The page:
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Relays ‘the best in 20 years,’ says Professor Moyer

By Max Calenberg

This past weekend, the Grinnell Relays began with the ceremonial lighting of the toilet and concluded with a spontaneous pie fight.

According to event organizer, Jake McVeigh ’11, Relays has a simple goal.

Ryan Moorehead ’13 competes in the Dizzy Bat Relay as his team cheers him on at the Grinnell Relays on Mac Field last Saturday, April 30. Photograph taken by Avery Rowlison.

“[Relays is] a community-building event for faculty, staff and students to participate in a bunch of goofy different events in an environment they don’t normally interact in,” McVeigh said.

Co-organizer Matt Rosenbaum ’12 believes this statement was followed.

“This year’s Relays, according Professor Moyer, was the best he’s seen in 20 years,” Rosenbaum said. “It was a lot of fun—we had 176 participants.”

Although team “No Limits?,” consisting of Professor J. Montgomery Roper’s Fall 2008 Tutorial class, Roper included, won the event, Rosenbaum says winning is nowhere near the point.

“No knocks to Professor Roper’s team or any of the top three finishers, but the winners are kind of arbitrary,” Rosenbaum said. “When we’re deciding … it was pretty much just who we thought won the most and who we thought really stood out in our minds as good participants and good teams. In terms of scoring, we sort of lost track, which is … a testament to what the day’s about. It’s not about winning or losing or winning your events, it’s just about having a good time and hanging out with friends. If you want to drink, drink, if you want to eat, eat, but it has nothing to do with winning in mine and Jake’s opinion.”

Regardless, the winning team was given a beer stein purchased from Good Will.

When deciding what competitions the day would consist of, the two organizers decided to build on years past.

“We tried to make a mix of old events and new events. For the most part we used old events—the Milwaukee beverage relay, the dizzy bat relay, tug-a-war, obviously, pie eating contest,” Rosenbaum said. “But this year we tried to do a couple new things, including life size beer pong…the orange relay. So it was a little bit of a new, a little bit of old, which I think worked out pretty well.”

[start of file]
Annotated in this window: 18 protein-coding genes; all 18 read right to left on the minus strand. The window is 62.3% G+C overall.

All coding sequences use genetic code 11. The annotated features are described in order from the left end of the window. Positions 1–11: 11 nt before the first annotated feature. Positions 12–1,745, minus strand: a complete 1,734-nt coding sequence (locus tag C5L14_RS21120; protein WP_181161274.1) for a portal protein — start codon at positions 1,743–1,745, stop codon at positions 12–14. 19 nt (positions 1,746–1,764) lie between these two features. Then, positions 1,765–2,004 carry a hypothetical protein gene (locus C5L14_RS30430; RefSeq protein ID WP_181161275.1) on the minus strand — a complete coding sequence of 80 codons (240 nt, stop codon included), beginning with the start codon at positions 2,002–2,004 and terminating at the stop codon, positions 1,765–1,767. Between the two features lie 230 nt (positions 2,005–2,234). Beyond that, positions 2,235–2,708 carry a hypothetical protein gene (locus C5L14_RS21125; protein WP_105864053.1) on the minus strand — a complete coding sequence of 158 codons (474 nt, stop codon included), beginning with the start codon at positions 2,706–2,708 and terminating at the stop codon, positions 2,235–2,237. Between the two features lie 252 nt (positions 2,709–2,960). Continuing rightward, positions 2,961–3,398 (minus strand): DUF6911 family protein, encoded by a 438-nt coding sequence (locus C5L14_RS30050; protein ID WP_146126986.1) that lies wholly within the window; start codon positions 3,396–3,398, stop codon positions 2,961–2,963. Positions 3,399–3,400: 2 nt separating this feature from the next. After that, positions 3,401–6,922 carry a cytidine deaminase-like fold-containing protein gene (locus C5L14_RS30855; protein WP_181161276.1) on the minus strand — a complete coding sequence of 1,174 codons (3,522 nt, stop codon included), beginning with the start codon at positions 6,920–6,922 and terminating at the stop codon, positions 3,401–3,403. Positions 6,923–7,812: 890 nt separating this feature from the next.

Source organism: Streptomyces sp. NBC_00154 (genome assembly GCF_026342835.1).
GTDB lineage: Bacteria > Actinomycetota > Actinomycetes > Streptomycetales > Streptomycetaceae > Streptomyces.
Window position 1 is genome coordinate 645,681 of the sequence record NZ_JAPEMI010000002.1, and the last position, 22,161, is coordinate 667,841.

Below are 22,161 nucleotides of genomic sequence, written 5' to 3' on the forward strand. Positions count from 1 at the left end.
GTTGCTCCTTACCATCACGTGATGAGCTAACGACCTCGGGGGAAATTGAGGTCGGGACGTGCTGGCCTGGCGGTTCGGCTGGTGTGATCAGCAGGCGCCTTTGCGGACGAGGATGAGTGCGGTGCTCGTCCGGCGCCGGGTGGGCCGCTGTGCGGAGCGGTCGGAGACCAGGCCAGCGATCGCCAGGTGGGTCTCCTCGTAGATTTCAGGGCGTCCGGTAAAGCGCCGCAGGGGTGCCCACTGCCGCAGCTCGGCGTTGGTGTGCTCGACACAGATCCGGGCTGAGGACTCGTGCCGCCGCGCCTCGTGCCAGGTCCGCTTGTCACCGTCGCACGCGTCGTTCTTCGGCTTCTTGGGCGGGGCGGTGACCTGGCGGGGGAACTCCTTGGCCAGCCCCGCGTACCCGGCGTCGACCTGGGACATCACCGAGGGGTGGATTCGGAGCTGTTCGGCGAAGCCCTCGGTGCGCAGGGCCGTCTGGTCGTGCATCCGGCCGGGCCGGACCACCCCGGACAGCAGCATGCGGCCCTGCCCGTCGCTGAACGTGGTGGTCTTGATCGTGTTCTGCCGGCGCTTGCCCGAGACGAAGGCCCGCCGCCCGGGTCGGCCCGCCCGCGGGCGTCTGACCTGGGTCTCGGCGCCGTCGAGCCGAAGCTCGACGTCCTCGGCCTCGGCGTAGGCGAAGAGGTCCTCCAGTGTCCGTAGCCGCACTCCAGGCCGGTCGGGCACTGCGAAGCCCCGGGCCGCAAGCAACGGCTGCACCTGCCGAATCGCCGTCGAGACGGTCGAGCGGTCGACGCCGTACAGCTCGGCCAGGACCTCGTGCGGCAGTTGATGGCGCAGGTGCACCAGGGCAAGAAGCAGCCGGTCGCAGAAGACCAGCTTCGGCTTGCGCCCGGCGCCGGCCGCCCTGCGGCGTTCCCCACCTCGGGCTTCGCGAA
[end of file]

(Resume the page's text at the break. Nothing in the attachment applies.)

As far as highlights, both McVeigh and Rosenbaum agree the day ended in a grand finale.

“My favorite moment was the giant food fight that happened at the end during the pie eating contest,” Rosenbaum said.

McVeigh remembers it like it was last Saturday.

“[SPARC Co-Chair] Johnny Buse ’11, I believe, threw the first pie, and AJ Anderson received that first pie, in the face,” McVeigh said. “People started throwing pieces at each other and then it escalated, then I yelled ‘food fight’ through the microphone. Then people kept throwing pies until there were no pies left.”

Considering the circumstances, McVeigh sees flying crust and filling as an obvious outcome.

“I guess it’s expected to happen when you have 170 people and 80 pies, apple and cherry.”

If you missed the event this year, no worries, Rosenbaum has already committed to ensuring the tradition continues next spring. All he needs is your help.

“I need to find a committee, it was pretty challenging to just do with two people,” Rosenbaum said. “I’ll definitely be doing it next year and just need to find some other people to do it with me.”

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